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‘Pakistan has strong credentials on nuclear safety’


May 29, 2018

ISLAMABAD: To commemorate the 20th anniversary of Pakistan’s 1998 nuclear tests, the Strategic Studies Institute, Islamabad (SSII), organised a media workshop titled “Chagai: Twenty Years Later” here on Monday. Representatives from different media outlets attended the workshop.

Speaking on the occasion, SSII DG and Member National Assembly, Dr Shireen Mazari highlighted that Pakistan has strong credentials on nuclear safety, security and non-proliferation, and that it meets the requirements for full integration into the global multilateral export control regimes.

She also reiterated that Pakistan has adopted various measures regarding physical protection of nuclear materials and has also developed strong mechanisms for regulating nuclear safety and radiation protection aspects being overseen by the Pakistan Nuclear Regulatory Authority (PNRA).

Dr Mazari suggested that Pakistan should engage other countries, who object to India’s membership of NSG, through its own diplomatic measures in order to effectively deal with the issue. Pakistan needs proactive and timely diplomacy to counter this issue. “If we hadn’t conducted tests India would have been recognised as formal nuclear state and we would have been forced to give up our testing. It would have been impossible for Pakistan to conduct tests later,” she said.

“Unfortunately, due to our lack of proper policy guidance after 9/11, the US successfully delinked India’s programme from Pakistan’s programme. As a result civil nuclear concessions were given to India under the 2005 US-India Nuclear Deal. The most significant issue following the deal is the unsafeguarded fuel from civil reactors that has become available to India may well be used to make weapons,” she noted.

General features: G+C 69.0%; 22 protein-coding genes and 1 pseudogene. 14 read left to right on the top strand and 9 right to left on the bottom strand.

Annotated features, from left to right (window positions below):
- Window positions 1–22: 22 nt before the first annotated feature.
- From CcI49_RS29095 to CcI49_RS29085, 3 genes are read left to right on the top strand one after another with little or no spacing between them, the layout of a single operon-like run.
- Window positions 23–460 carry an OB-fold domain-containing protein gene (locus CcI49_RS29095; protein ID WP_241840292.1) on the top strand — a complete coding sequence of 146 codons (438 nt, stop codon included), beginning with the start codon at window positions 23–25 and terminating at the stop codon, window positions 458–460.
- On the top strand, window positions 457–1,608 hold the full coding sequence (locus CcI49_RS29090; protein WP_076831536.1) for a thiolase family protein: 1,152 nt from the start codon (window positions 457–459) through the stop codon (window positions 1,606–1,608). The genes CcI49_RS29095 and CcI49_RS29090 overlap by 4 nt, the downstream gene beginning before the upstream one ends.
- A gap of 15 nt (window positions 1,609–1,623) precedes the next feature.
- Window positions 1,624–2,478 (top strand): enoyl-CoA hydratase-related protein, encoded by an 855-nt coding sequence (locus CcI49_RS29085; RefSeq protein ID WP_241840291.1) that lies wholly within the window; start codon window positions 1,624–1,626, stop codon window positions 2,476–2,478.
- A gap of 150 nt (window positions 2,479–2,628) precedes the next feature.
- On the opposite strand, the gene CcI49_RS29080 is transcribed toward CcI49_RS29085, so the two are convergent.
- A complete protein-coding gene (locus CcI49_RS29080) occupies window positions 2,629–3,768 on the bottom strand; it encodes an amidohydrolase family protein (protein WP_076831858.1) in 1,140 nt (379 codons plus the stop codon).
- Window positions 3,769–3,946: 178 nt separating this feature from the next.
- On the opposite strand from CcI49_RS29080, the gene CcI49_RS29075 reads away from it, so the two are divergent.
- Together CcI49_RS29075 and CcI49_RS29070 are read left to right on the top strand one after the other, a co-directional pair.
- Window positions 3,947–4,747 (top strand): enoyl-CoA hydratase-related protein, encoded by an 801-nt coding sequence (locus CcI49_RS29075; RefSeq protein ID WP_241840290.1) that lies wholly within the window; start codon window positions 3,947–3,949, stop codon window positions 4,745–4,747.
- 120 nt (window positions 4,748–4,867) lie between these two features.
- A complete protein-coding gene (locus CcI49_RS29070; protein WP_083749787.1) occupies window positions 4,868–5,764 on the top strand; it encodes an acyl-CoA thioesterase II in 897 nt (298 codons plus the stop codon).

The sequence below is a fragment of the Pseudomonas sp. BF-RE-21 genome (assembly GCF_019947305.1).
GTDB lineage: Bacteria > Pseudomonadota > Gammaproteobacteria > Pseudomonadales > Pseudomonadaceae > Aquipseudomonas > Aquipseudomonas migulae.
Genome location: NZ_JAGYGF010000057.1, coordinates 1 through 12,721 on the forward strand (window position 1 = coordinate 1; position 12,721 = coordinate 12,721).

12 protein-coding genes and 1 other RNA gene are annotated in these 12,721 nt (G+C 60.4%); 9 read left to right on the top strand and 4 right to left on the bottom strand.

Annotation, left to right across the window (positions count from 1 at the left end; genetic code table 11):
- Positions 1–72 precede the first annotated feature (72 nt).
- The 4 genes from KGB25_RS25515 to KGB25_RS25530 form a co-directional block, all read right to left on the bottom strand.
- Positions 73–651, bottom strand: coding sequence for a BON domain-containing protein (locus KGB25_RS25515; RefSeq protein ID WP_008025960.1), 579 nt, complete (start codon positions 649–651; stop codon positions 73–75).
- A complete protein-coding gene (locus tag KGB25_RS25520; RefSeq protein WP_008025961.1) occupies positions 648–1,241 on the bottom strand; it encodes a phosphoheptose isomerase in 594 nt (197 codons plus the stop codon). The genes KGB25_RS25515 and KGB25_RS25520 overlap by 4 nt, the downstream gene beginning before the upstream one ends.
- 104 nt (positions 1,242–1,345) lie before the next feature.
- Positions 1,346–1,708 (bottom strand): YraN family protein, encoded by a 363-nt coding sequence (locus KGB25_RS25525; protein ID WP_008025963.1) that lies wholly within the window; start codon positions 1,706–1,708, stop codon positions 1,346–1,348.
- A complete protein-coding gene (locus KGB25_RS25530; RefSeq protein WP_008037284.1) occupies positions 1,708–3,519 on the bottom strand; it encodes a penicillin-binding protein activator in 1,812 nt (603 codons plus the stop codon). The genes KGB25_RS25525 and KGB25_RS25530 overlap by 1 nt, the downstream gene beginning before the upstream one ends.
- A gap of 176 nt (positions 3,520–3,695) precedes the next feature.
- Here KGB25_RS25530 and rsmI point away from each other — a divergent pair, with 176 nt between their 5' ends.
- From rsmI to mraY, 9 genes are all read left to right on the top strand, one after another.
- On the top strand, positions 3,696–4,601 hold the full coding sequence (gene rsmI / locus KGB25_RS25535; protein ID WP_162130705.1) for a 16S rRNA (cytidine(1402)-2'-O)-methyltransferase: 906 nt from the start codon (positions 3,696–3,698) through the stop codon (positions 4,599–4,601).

She continued, “Pakistan has signed IAEA safeguards agreement. India didn’t sign the agreement until it signed an agreement with the US which was in fact a country specific agreement with exit clauses. Pakistan failed to carry out active diplomacy, and it resulted in a free pass to India. India signed agreements that are softer. On the issue of AQ Khan, we made a mistake; he did not break any law because Pakistan was not a member of the NPT.”

“Since 1998, Pakistan has been updating its nuclear weapons systems and its modernisation. Once we tested we became public and, therefore, we had to be responsible nuclear state. The National Command Authority was created. The creation of the NCA also coincided with Pakistans decision to delink its military programme from its civilian programme. The operationalisation of this delinking was reflected in the creation of PNRA in 2001,” she maintained.

The expert noted Pakistan’s civil nuclear progrmmes are under IAEA safeguards. In 2004, parliament passed the export control act. The Foreign Office also has an entire setup dealing with strategic trade controls and related issues. These things were an international requirement and Pakistan successfully completed them.